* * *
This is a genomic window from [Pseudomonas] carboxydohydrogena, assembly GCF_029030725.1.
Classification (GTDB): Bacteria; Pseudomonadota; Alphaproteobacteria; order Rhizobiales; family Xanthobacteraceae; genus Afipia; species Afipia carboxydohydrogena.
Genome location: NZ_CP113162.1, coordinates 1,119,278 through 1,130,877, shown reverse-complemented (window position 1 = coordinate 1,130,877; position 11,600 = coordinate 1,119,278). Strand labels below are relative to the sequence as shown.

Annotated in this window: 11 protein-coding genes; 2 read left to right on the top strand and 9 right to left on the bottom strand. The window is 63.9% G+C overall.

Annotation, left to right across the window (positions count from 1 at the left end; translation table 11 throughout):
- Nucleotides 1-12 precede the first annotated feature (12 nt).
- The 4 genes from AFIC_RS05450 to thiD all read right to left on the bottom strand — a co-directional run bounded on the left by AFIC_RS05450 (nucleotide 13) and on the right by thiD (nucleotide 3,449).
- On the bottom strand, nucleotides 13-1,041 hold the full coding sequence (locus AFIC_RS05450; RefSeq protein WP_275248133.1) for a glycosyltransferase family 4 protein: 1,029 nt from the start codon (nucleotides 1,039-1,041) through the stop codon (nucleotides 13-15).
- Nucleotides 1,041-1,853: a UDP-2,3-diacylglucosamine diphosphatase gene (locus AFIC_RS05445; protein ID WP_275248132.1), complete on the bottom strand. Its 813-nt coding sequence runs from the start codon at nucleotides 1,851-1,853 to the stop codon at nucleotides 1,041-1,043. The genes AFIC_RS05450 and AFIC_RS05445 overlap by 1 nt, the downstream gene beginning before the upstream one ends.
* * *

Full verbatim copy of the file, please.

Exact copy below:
This is a genomic window from [Pseudomonas] carboxydohydrogena, assembly GCF_029030725.1.
Classification (GTDB): Bacteria; Pseudomonadota; Alphaproteobacteria; order Rhizobiales; family Xanthobacteraceae; genus Afipia; species Afipia carboxydohydrogena.
Genome location: NZ_CP113162.1, coordinates 1,119,278 through 1,130,877, shown reverse-complemented (window position 1 = coordinate 1,130,877; position 11,600 = coordinate 1,119,278). Strand labels below are relative to the sequence as shown.

Annotated in this window: 11 protein-coding genes; 2 read left to right on the top strand and 9 right to left on the bottom strand. The window is 63.9% G+C overall.

Annotation, left to right across the window (positions count from 1 at the left end; translation table 11 throughout):
- Nucleotides 1-12 precede the first annotated feature (12 nt).
- The 4 genes from AFIC_RS05450 to thiD all read right to left on the bottom strand — a co-directional run bounded on the left by AFIC_RS05450 (nucleotide 13) and on the right by thiD (nucleotide 3,449).
- On the bottom strand, nucleotides 13-1,041 hold the full coding sequence (locus AFIC_RS05450; RefSeq protein WP_275248133.1) for a glycosyltransferase family 4 protein: 1,029 nt from the start codon (nucleotides 1,039-1,041) through the stop codon (nucleotides 13-15).
- Nucleotides 1,041-1,853: a UDP-2,3-diacylglucosamine diphosphatase gene (locus AFIC_RS05445; protein ID WP_275248132.1), complete on the bottom strand. Its 813-nt coding sequence runs from the start codon at nucleotides 1,851-1,853 to the stop codon at nucleotides 1,041-1,043. The genes AFIC_RS05450 and AFIC_RS05445 overlap by 1 nt, the downstream gene beginning before the upstream one ends.